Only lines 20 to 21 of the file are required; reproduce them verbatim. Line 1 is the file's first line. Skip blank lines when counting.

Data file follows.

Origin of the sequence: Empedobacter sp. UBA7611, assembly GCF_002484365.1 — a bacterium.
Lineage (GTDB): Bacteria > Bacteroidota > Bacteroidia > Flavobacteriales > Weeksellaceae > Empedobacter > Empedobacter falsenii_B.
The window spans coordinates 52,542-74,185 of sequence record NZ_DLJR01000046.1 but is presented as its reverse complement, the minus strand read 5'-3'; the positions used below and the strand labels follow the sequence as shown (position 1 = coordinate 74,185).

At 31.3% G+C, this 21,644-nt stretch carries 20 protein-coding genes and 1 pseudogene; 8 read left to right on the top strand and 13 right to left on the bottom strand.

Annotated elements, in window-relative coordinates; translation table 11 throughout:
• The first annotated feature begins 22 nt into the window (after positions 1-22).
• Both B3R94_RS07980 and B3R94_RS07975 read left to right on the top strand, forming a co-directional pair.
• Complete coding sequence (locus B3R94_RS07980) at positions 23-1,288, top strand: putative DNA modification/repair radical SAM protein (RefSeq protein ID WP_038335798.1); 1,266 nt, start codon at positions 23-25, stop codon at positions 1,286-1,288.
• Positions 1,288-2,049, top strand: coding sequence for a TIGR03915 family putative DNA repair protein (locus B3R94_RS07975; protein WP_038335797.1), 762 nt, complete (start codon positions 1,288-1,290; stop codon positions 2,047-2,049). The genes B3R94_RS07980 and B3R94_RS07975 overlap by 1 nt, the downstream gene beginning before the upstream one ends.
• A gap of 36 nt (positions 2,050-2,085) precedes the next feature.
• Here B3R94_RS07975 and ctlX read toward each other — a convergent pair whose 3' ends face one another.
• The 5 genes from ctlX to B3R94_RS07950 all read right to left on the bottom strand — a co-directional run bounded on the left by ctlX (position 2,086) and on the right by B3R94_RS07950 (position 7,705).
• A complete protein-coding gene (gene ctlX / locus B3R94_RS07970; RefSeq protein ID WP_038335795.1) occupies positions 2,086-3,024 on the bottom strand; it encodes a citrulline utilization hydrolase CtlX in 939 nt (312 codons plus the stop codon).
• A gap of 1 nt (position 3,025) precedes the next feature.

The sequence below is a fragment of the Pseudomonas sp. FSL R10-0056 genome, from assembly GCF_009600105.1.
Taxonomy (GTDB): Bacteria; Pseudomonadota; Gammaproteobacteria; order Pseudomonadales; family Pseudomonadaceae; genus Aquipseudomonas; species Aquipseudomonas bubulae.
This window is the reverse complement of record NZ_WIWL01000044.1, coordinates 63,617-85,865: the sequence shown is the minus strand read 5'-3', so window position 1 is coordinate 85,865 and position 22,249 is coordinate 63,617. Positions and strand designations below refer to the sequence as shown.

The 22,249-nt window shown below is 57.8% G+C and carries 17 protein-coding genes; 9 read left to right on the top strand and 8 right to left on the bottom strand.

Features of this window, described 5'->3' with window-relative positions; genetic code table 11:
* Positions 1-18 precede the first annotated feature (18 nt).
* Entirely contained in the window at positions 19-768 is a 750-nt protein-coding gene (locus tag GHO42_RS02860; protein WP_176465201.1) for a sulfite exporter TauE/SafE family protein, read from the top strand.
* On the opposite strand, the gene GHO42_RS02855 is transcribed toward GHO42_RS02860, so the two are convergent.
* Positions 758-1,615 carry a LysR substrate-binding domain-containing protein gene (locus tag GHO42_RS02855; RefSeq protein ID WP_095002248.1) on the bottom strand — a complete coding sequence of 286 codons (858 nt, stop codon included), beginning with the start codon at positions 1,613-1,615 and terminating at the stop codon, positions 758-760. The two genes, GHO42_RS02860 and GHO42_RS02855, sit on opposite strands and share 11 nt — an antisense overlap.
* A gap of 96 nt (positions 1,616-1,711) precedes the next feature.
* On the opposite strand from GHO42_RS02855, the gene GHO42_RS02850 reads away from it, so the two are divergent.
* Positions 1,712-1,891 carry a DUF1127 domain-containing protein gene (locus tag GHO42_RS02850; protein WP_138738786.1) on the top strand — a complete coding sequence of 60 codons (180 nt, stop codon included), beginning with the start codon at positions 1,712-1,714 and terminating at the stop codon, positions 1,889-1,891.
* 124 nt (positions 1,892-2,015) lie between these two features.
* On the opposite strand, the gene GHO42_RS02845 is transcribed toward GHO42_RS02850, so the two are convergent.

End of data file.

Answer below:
* Positions 1-18 precede the first annotated feature (18 nt).
* Entirely contained in the window at positions 19-768 is a 750-nt protein-coding gene (locus tag GHO42_RS02860; protein WP_176465201.1) for a sulfite exporter TauE/SafE family protein, read from the top strand.